The Asia-Pacific Regional Technical Expert Meeting (TEM): Decentralized solutions for smart energy and water use in the agri-food chain


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Climate Technology Centre and Network
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Experts met in Bangkok to discuss decentralized solutions for smart energy and water use in the agri-food chain at the Asia-Pacific Regional Technical Expert Meeting (TEM). The agri-food chain accounts for almost 25% of global greenhouse gas emissions, while water insecurity is projected to increase under changing climate conditions. As such, technological solutions for energy and water use in agriculture are vital to meeting ambitions on both reducing greenhouse gas emissions and adapting to climate change.

“We need climate action from all sectors of society and from all around the world. We have the tools, mechanisms, and ambitions - we just need to translate that into action”, noted Mr. Ovais Sarmand, Deputy Executive Secretary of the United Nations Framework Convention on Climate Change.

The TEM provided an opportunity to learn about solutions that can be replicated and scaled-up across the region.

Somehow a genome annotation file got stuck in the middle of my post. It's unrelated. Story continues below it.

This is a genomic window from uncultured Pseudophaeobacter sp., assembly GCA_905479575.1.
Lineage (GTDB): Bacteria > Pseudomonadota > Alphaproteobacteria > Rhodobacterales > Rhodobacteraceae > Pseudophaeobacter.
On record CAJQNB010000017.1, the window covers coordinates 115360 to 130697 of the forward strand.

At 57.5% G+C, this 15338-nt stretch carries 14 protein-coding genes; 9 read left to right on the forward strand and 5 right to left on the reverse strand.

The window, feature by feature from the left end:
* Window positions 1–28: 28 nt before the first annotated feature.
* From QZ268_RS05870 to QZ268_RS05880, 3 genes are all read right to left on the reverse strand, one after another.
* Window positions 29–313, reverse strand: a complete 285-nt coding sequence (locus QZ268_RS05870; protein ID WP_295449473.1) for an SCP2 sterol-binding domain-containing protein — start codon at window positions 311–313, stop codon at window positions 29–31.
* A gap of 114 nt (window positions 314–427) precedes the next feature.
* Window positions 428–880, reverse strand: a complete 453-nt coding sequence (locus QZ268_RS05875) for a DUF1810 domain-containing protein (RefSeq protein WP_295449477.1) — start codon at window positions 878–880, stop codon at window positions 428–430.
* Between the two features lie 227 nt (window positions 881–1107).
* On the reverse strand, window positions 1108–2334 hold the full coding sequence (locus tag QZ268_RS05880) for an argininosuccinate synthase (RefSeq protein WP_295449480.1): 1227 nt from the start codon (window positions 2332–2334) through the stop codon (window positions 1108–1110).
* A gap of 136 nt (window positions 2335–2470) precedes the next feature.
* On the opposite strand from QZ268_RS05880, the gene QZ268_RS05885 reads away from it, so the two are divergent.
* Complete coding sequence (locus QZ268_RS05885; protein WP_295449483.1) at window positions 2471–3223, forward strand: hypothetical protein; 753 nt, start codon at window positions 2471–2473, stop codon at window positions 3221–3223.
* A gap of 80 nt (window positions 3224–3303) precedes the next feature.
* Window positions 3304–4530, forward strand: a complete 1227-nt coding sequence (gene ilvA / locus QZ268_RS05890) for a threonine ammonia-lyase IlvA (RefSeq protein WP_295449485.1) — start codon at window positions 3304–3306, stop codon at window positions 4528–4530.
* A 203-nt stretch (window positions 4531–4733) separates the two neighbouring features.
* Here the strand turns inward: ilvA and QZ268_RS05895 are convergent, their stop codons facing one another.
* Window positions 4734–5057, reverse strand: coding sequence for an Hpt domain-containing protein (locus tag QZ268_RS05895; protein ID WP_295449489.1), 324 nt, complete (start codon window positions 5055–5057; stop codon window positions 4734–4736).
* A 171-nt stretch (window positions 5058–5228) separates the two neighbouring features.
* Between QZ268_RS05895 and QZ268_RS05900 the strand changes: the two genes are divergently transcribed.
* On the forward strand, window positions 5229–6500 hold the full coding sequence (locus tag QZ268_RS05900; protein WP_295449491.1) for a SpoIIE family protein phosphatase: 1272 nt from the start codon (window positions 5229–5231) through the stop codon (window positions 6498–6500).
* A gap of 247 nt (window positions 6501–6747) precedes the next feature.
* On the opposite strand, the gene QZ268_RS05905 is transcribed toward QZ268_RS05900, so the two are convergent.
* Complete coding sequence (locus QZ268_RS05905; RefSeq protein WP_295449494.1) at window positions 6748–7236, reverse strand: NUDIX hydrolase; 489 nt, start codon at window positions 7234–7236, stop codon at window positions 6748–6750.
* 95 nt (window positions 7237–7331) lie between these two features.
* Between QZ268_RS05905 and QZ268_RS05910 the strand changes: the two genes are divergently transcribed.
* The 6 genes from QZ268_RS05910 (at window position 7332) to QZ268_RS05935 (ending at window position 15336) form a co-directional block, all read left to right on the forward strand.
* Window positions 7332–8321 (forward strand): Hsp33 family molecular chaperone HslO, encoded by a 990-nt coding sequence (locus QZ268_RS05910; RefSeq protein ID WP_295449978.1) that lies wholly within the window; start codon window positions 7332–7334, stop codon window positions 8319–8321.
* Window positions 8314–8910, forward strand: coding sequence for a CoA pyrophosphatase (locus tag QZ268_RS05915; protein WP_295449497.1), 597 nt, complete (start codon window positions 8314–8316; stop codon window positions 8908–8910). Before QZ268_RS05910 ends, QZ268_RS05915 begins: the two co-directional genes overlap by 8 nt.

For example, the Barsha Pump, developed by aQysta is a water pump powered by water with zero emissions, no electrical components, and low maintenance costs. The pump can be placed in rivers, streams and irrigation canals and is used for both crop and livestock production.

Another solution, Claro’s solar irrigation, utilizes mobile trolley and mini grids, reducing reliance on diesel pumps and providing secondary benefits for rural electrification. The mobile trolley solution is based on a pay for use model paired with FINtech to deliver cost savings and open new areas to irrigation.

Another example is the Kingdom of Tonga’s approach to the circular economy in the agriculture sector which aims to bridge the gap between renewable energy commitments (50% penetration by 2020) and what is achievable through wind and solar PV. Making use of agricultural waste to supply energy and fertilizer to farms decreases reliance on imported fuel and increases agricultural production.

Challenges to scaling technologies discussed during the TEM include high up-front costs, and the range of location-specific circumstances. Presenters also recalled difficulties in jumping from innovation to proof of concept and in finding the lowest cost option to meet the ambitions laid out in each country's Nationally Determined Contributions.

Innovative financing mechanisms, pay for use models, and government subsidies can promote the uptake of technologies, while supportive government policies build enabling environments for innovation.

The CTCN and the Technology Executive Committee are helping to achieve this vision, supporting countries to leverage existing technologies and explore new innovations in climate change.

“The CTCN has over 500 members around the world who stand ready to support climate technology development and transfer on the frontlines of climate action”, emphasized Ms. Jaime Webbe, CTCN Regional Manager for Asia-Pacific.

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